Mr. Rabah Arezki, Mr. Marc G Quintyn, and Mr. Frederik G Toscani
This paper investigates the role that International Monetary Fund (IMF) programs and capacity building play in fostering structural reforms. To do so, we exploit two novel datasets on IMF capacity building and structural reforms available for over one hundred IMF member countries over the period 1980 - 2010. The main results are threefold. First, there is a general association between IMF programs and structural reforms but this relationship is not very robust. Second, IMF training leads to an increase in structural reforms but only through IMF programs and only when a significant share of public servants is trained. Third, IMF technical assistance does not significantly lead to more structural reforms but raises the likelihood of completion of ongoing IMF programs. Our results are robust to a large number of checks, estimators and correcting for endogeneity.
This volume presents 18 IMF research studies on the causes and consequences of corruption, as well as how it can most effectively be combated to improve governance, increase economic growth, and reduce poverty. The authors examine how civil service wages affect corruption, the impact of natural resource availability on corruption, the impact of corruption on a country’s income distribution and incidence of poverty, and the effect of corruption on government expenditures on health and education.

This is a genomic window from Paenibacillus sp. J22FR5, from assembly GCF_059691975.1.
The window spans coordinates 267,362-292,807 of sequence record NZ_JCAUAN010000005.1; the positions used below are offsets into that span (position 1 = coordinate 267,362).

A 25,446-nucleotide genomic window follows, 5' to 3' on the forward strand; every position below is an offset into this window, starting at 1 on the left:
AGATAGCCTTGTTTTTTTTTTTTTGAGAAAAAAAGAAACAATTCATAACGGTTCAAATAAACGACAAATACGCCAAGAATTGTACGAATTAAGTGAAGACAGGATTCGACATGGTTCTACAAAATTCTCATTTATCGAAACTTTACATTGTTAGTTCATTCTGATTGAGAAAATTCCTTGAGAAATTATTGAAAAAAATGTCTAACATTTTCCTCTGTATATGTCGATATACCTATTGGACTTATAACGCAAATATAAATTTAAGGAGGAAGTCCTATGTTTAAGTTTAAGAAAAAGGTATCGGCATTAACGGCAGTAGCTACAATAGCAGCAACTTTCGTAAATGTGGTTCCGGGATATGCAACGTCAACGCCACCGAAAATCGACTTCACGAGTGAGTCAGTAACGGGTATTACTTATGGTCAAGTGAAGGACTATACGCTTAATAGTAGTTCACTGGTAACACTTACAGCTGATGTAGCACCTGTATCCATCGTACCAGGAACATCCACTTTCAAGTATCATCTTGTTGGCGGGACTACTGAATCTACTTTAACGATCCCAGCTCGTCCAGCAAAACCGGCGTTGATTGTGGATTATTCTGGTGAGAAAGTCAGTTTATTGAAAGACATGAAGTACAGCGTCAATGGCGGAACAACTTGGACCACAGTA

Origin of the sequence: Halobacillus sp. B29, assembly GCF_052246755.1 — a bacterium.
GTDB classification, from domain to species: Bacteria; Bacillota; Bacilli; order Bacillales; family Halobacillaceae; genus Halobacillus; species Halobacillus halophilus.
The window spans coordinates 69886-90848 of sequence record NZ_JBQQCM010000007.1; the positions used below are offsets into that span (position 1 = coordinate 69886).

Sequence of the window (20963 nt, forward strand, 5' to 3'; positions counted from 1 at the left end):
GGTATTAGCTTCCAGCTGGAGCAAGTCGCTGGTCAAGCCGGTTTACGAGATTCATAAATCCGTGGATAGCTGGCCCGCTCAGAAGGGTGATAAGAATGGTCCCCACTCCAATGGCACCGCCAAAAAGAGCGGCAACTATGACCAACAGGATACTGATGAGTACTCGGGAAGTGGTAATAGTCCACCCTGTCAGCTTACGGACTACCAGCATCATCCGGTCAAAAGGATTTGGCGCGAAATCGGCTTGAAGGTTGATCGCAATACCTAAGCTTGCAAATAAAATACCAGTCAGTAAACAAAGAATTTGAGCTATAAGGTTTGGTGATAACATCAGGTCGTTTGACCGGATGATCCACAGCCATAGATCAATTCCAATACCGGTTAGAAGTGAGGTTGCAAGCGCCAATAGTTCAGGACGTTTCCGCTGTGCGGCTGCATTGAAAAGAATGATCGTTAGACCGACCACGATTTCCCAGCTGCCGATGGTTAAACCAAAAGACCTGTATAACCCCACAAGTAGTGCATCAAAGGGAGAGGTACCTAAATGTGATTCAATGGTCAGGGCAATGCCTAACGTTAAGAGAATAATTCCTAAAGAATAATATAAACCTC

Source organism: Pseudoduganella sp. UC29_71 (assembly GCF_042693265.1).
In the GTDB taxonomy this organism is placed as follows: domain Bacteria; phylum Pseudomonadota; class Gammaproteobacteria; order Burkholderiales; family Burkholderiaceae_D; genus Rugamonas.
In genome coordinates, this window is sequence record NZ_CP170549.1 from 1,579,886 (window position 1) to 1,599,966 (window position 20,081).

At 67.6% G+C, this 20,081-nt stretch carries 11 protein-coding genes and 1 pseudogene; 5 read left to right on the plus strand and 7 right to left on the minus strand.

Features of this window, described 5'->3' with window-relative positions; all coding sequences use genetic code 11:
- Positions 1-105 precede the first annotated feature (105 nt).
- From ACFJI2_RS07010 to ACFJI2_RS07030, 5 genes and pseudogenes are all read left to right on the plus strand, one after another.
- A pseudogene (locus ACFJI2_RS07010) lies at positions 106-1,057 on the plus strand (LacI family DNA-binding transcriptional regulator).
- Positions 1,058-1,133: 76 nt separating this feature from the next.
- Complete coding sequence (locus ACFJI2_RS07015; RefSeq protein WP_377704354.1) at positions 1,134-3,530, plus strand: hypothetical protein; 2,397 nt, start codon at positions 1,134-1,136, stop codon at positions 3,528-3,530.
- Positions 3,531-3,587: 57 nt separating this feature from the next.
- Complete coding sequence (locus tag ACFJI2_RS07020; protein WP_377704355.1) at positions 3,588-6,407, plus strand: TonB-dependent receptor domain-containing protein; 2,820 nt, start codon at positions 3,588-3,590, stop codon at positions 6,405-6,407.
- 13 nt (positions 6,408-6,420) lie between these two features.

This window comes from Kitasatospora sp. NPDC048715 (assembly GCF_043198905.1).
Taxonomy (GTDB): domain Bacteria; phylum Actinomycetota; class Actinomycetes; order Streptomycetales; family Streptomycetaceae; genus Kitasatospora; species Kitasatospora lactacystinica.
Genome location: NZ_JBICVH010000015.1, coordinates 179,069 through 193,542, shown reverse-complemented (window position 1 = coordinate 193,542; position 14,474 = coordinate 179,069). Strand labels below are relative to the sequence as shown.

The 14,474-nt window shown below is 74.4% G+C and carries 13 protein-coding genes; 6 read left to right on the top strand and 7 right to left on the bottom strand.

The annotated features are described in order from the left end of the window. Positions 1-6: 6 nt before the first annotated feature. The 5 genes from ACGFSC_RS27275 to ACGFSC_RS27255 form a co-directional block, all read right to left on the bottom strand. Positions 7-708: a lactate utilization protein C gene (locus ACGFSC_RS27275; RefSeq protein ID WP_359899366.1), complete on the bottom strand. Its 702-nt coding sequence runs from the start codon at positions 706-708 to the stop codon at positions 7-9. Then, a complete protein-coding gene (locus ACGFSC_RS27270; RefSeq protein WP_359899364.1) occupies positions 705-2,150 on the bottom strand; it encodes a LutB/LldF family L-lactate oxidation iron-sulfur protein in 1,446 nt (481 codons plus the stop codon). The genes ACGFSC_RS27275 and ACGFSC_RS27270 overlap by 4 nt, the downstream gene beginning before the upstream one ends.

This chapter provides various IMF staff’s concluding remarks of completion of Article IV Consultation with different countries. The IMF holds bilateral consultations under Article IV of its Articles of Agreement with all its member countries, in most cases every year. As part of these consultations, an IMF staff team visits a country to discuss with officials economic developments and the monetary, fiscal, and structural policies that the authorities are following. On its return to IMF headquarters, the team prepares a report analyzing the economic situation and evaluating the stance of policies. That report is then discussed by the Executive Board. At the end of the discussion, the Chairman of the Board summarizes the views expressed by Executive Directors during the meeting. This summing up is transmitted to the country's authorities. In April 1997, Directors agreed to issue, at the request of a member country, the Board's summing up, supplemented by a short account of significant macroeconomic and structural developments at the time of the consultation. In May 1998, the Board decided to have Press Information Notices compiled and published every four months. At the same time, the selection of Article IV consultation summaries was eliminated from the 1998 Annual Report.